"You had this young guy, who had just plunked down hundreds of millions of dollars, who was literally willing to sit and listen as an elder taught him the game," says Moag, who has worked on transfers of power in many franchises. "That just doesn't happen. It speaks to the manners he learned from his family."
Where many new owners might have made sweeping changes, Bisciotti hardly tweaked his staff when he took control in 2004. He brought in Cass, who had advised him during his negotiations with the Modells, but left Newsome's football operation untouched. Those first moves foreshadowed the kind of unmeddling owner Bisciotti would prove to be.
"He told everybody, 'Do your job. You're doing a good job,'" Cass recalls. "We have to explain ourselves, but he respects us and the decisions we make."
For a town that often complains about its baseball owner's heavy-handed management, the approach was welcome.
"It's palpable how much Steve enjoys the team," Moag says. "But what never changed was that discipline. He has never succumbed to the trap that gets so many other owners, of thinking he knows more than his GM."
Bisciotti's absolute confidence in his ability to read people allows him to delegate with a light touch, friends say. It guided him through his toughest period as owner, when he fired coach Brian Billick after the 2007 season and installed Harbaugh, who had never even been in charge of an NFL offense or defense.
The owner was somber in announcing Billick's removal. Bisciotti said at the time that he had more to prove than the coach, who had brought Baltimore a Super Bowl win. But he gleamed with confidence at Harbaugh's introduction a few weeks later.
"Do I like a guy who has to earn his resume?" he said at the time. "Absolutely. I've made a living on guys with thin resumes for 25 years, and it's worked out well for me."
With at least one playoff win in each of his four seasons, Harbaugh has made Bisciotti look smart. "The guy is the best I've ever been around," the coach says when asked about his owner. "And the quality of the organization reflects that."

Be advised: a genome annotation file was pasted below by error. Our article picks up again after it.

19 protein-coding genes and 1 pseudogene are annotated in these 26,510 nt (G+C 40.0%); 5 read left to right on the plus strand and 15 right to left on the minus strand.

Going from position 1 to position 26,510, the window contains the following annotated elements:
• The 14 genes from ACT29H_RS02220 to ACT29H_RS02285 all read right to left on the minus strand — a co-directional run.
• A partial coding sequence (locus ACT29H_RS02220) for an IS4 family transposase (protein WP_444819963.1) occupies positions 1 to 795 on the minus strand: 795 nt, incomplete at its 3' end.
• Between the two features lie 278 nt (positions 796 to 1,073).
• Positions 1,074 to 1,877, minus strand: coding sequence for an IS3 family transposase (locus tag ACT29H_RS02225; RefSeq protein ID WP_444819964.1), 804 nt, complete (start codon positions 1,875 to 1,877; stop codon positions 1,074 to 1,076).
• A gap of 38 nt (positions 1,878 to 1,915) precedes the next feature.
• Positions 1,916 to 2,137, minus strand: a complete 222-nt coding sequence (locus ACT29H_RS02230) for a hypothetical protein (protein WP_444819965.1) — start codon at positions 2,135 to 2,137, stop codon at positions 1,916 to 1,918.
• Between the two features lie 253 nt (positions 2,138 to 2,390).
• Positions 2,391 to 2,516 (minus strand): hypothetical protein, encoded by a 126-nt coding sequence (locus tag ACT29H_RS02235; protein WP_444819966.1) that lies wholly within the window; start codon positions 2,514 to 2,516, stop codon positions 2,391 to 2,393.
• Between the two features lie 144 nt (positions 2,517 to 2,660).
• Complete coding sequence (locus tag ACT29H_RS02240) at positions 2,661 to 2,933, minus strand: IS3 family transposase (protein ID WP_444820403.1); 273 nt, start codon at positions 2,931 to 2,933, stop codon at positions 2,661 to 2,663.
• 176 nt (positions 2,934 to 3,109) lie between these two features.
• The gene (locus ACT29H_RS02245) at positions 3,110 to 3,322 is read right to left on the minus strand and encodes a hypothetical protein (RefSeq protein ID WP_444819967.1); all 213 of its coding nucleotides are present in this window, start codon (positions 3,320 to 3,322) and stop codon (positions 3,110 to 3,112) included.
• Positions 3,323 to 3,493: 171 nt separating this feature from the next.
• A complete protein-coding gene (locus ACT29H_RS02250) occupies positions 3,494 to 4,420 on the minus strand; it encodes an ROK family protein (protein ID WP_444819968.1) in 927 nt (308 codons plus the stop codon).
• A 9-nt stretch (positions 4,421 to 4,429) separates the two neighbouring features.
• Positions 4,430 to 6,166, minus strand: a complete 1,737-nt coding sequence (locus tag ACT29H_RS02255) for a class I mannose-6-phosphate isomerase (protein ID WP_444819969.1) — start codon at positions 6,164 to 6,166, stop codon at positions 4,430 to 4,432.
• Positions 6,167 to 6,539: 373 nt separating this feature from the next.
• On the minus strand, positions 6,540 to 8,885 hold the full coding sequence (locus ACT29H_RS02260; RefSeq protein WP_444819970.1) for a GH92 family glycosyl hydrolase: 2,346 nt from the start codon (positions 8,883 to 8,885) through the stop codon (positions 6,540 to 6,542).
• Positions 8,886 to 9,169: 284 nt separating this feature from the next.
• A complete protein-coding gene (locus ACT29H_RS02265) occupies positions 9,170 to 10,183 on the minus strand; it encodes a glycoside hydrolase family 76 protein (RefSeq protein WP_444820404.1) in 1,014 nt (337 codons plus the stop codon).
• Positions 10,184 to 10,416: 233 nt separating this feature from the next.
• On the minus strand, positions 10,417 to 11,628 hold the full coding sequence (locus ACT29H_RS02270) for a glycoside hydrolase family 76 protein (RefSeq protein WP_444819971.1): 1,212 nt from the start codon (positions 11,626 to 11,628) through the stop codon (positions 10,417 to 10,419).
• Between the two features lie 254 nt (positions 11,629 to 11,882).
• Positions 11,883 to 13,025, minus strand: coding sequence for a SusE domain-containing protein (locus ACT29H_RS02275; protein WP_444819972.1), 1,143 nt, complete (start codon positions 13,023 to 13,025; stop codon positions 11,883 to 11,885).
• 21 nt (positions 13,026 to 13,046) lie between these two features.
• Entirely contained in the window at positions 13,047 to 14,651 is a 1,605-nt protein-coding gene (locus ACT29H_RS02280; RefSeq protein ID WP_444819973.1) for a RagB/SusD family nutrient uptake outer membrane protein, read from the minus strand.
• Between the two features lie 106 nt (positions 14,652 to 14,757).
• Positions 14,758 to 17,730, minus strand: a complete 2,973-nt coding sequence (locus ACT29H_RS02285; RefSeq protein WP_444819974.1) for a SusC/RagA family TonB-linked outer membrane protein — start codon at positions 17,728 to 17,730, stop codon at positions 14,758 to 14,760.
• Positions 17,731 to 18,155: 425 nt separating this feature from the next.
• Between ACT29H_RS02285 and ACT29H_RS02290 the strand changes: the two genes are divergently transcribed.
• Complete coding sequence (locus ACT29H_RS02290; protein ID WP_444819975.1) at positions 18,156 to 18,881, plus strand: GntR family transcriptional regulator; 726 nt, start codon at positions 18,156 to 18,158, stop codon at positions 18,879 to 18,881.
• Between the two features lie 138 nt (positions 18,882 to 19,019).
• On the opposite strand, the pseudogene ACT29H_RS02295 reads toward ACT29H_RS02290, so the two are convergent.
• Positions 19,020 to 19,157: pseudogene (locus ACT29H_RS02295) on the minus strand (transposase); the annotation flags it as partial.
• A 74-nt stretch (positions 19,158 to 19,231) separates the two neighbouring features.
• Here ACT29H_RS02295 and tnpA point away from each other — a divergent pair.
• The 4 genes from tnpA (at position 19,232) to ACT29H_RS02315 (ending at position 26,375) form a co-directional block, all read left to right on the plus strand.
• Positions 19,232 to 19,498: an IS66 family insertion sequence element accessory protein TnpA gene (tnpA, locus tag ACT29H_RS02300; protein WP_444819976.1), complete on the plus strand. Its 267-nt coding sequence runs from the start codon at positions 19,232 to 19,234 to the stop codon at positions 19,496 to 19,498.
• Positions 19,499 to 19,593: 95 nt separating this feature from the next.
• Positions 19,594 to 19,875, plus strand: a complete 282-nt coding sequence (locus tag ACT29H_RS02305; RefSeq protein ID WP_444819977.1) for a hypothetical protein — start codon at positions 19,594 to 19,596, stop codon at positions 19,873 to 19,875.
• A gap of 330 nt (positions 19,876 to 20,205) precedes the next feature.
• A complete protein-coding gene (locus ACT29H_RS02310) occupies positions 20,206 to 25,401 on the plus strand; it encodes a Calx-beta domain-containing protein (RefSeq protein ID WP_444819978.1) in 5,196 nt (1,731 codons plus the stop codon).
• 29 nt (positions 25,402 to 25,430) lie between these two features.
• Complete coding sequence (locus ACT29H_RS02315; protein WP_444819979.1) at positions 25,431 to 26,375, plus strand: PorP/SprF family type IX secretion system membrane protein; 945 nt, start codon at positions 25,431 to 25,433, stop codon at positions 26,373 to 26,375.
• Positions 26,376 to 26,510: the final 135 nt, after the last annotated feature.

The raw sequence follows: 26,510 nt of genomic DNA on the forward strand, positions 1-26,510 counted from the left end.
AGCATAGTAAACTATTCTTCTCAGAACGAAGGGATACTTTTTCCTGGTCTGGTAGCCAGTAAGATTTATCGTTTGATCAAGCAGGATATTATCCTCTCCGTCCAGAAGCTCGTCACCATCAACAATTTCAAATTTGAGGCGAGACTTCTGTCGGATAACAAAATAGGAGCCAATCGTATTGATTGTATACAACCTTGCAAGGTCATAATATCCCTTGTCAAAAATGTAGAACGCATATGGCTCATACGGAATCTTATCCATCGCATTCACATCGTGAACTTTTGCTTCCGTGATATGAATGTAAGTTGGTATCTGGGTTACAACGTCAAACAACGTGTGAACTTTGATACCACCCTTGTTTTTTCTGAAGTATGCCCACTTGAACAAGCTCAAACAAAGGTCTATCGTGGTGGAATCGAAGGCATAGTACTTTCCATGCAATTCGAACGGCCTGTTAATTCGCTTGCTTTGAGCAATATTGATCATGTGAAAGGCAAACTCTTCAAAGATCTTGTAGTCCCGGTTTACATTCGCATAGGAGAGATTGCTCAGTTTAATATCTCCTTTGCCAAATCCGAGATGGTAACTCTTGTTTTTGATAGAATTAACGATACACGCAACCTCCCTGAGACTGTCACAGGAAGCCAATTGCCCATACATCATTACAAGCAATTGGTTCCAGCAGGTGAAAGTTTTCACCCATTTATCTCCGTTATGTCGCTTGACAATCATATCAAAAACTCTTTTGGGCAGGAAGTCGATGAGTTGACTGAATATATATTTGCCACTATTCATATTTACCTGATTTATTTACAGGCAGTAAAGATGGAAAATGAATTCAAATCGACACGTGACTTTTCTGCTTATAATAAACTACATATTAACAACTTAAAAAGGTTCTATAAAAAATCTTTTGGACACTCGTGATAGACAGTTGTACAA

Bisciotti always has a say on major business decisions and often tries to assert the fan's point of view, Cass says. For example, he didn't like seeing adult autograph seekers push aside kids during training camp, so he insisted on a new policy that would place younger fans front and center.
When the 2011 season seemed in peril because of a labor dispute, Bisciotti said he was "embarrassed" to be part of a public fight over money between millionaires and billionaires.
When his football people advocated moving training camp from Westminster to the team's private facility in Owings Mills, Bisciotti resisted, remembering his childhood joy at attending Colts camp.
"He ultimately accepted the decision," Cass says. "But he didn't like it."
Bisciotti has never reached for a dime of the Ravens' earnings, the team president adds. "He never tells us to maximize profits," Cass says. "He wants to win a championship, so we plow every dollar back into the team."
If you want to know Bisciotti's heart, Shapiro says, watch him in the owner's box at M&T Bank Stadium. On the walls, you'll see the photos he and his siblings collected at Colts training camp as children. In the seats, you might see his mother, rooting vociferously for the Ravens, or a pack of grinning buddies he's been friends with for 35 years. At the center, you'll find Bisciotti, puffing on a cigar and commenting on the game like the team's No. 1 fan.
"You can see how he built his love of the game," Shapiro says. "And the box is full of people who have touched his life since he was a kid, just plain people who have affected him. With Steve, none of it is a show."